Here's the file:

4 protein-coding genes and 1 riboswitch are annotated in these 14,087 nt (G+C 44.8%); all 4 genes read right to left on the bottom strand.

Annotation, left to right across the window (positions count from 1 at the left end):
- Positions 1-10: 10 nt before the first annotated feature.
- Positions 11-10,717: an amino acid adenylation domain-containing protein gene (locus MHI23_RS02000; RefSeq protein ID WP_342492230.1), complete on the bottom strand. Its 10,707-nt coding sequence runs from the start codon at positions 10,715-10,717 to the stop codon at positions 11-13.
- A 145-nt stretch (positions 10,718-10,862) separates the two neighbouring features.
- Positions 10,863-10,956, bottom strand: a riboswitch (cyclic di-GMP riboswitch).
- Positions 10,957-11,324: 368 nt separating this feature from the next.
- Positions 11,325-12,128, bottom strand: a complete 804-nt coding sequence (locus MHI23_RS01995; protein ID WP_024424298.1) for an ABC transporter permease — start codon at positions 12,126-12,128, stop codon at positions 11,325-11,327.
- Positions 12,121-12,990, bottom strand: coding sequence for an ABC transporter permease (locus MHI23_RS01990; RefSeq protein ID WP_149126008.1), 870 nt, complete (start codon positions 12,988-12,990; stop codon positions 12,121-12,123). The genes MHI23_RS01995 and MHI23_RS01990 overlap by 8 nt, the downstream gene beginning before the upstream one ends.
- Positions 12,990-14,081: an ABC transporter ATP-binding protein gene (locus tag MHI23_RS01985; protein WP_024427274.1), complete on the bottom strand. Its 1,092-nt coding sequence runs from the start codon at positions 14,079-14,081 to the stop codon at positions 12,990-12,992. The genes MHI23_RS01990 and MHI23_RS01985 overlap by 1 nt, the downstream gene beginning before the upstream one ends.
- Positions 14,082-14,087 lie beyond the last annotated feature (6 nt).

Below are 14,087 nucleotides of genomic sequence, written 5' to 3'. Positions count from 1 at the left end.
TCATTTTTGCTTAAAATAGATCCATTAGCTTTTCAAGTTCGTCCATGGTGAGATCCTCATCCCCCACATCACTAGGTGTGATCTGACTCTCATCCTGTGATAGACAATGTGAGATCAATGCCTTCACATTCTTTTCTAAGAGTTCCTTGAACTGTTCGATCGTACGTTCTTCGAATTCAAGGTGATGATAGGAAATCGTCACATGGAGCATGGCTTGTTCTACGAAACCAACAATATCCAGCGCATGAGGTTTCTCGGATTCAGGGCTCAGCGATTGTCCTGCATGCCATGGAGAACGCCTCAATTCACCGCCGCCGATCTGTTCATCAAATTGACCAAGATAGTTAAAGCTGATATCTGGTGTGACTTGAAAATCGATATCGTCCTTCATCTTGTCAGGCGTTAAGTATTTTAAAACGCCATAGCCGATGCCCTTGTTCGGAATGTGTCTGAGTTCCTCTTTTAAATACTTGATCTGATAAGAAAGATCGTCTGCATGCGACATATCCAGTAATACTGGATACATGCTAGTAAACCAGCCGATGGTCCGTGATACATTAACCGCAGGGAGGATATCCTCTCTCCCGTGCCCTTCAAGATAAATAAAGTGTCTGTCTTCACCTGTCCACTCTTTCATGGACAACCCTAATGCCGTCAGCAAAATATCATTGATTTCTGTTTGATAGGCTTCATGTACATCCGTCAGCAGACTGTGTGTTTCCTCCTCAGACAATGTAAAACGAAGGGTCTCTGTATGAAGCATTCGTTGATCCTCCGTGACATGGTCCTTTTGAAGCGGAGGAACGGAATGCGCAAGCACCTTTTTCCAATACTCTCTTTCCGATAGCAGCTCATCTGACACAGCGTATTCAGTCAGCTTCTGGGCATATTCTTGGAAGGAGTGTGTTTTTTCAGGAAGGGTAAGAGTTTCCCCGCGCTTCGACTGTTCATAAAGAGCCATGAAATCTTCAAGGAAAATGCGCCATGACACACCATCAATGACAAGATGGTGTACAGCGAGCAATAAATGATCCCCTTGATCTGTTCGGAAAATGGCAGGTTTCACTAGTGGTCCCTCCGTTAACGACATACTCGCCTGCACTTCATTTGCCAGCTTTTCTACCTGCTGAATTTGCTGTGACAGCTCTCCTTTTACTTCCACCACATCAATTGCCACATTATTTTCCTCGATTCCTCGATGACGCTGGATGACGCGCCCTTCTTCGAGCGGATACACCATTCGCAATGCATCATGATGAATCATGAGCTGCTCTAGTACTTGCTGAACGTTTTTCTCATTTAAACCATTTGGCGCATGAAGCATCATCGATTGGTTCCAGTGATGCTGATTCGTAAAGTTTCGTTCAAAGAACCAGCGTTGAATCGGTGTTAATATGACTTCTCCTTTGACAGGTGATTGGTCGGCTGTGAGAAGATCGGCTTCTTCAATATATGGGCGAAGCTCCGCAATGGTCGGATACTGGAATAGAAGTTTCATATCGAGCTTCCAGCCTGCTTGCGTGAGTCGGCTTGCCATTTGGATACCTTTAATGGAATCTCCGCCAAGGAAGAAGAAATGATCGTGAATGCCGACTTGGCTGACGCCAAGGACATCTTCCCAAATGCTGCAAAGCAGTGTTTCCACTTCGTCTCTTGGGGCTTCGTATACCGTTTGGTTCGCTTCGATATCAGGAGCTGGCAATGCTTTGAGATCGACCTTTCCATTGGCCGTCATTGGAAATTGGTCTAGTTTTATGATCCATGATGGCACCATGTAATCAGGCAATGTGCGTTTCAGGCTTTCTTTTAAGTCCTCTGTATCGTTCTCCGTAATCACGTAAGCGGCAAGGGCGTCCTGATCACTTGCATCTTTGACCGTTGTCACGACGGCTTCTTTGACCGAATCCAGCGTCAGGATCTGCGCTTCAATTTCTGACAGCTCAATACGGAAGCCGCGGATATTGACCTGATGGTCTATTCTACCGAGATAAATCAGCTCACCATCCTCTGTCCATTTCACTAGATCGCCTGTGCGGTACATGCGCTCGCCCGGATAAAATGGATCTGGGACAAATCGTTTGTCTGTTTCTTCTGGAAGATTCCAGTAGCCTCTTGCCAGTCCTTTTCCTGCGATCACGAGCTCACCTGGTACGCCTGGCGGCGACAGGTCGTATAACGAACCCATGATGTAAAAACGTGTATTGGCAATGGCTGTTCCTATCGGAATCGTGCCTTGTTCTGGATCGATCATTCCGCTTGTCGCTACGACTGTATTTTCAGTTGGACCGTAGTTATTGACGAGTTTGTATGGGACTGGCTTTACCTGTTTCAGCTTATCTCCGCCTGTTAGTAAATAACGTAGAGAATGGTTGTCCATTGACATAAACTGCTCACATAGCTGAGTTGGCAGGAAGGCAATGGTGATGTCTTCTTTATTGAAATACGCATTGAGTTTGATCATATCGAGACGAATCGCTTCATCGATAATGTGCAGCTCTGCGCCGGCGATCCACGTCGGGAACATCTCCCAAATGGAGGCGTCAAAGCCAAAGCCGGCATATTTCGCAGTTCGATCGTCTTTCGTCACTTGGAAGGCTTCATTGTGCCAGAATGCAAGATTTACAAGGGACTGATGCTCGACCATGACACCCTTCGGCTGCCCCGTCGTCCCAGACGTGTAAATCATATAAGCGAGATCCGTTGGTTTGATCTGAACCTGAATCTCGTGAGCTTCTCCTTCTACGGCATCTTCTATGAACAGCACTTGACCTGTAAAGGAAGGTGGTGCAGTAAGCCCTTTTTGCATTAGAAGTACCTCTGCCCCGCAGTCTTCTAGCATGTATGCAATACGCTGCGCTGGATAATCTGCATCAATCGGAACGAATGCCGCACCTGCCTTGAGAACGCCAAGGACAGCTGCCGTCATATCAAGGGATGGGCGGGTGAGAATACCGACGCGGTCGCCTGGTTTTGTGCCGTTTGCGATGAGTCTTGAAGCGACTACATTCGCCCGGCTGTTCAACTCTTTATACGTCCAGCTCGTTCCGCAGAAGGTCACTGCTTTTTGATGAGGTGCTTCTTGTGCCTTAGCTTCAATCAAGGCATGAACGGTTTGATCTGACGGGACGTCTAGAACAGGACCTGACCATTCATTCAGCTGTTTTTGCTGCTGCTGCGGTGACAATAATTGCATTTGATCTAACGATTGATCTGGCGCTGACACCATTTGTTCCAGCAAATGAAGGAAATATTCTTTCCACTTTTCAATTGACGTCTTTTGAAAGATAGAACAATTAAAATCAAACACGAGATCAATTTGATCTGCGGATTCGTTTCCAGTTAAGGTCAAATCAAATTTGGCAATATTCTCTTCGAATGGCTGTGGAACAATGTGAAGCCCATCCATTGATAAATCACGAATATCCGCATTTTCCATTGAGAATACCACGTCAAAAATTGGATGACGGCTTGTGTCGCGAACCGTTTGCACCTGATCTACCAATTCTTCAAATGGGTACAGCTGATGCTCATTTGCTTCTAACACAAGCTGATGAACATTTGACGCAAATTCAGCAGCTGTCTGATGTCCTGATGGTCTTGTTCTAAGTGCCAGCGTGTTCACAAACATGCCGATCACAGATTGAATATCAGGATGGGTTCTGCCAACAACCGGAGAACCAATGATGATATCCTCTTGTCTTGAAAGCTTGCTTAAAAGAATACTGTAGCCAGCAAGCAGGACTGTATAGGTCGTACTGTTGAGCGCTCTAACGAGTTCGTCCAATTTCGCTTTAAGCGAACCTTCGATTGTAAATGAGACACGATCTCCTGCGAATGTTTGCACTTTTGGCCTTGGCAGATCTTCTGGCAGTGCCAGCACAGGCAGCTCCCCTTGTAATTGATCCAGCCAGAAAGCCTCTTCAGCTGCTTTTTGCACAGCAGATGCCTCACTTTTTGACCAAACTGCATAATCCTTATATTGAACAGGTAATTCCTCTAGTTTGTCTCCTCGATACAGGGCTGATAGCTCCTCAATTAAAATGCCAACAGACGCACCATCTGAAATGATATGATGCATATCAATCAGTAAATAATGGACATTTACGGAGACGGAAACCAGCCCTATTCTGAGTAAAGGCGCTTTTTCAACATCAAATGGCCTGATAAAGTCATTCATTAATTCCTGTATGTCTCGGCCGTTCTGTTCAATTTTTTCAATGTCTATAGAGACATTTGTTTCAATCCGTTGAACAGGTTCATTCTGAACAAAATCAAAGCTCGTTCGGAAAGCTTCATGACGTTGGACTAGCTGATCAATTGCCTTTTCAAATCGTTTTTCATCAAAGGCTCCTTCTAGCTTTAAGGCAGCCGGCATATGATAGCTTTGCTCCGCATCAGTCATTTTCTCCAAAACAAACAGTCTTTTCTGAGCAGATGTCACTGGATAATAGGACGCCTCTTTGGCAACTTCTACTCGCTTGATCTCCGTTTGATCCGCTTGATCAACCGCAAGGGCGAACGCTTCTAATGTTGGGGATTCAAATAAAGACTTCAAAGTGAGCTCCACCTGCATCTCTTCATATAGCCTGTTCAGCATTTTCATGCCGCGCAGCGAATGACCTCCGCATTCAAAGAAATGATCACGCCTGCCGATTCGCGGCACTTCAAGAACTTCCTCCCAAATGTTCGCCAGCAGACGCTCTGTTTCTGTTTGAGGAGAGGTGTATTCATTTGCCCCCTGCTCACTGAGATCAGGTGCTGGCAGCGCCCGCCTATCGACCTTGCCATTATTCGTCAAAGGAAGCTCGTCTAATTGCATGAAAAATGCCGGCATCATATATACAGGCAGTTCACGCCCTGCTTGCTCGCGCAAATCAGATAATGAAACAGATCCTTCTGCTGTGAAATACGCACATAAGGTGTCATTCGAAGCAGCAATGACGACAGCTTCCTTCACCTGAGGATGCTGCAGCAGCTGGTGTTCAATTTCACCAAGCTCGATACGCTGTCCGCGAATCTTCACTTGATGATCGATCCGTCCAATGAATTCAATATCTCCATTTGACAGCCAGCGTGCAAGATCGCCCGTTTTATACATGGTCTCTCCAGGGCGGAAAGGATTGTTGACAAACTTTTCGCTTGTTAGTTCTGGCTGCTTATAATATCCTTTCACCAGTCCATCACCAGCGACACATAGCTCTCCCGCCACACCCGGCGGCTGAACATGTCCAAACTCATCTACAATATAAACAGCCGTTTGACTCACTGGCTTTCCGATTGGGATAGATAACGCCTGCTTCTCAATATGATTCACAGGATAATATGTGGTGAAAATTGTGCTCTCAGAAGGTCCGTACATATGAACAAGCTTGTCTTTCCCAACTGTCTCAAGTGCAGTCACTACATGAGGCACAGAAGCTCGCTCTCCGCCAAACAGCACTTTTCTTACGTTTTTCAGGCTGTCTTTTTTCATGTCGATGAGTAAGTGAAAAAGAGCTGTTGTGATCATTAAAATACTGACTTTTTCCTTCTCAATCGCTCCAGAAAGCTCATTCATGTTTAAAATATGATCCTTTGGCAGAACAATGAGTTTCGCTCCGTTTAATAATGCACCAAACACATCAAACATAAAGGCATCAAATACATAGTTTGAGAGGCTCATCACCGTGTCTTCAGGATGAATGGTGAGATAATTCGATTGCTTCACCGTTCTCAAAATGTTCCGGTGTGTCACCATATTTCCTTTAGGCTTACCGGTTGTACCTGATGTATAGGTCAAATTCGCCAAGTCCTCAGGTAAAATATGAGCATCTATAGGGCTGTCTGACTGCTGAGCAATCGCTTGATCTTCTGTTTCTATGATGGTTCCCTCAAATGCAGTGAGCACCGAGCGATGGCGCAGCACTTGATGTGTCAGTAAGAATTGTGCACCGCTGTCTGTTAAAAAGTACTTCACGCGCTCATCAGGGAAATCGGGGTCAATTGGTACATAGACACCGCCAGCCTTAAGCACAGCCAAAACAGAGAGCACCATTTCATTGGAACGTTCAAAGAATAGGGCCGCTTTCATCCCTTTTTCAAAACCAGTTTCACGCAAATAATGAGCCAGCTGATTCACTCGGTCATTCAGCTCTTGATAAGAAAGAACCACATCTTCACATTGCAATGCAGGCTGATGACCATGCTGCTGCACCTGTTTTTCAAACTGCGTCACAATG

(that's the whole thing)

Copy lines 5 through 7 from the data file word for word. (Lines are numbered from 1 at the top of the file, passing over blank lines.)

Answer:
- A 145-nt stretch (positions 10,718-10,862) separates the two neighbouring features.
- Positions 10,863-10,956, bottom strand: a riboswitch (cyclic di-GMP riboswitch).
- Positions 10,957-11,324: 368 nt separating this feature from the next.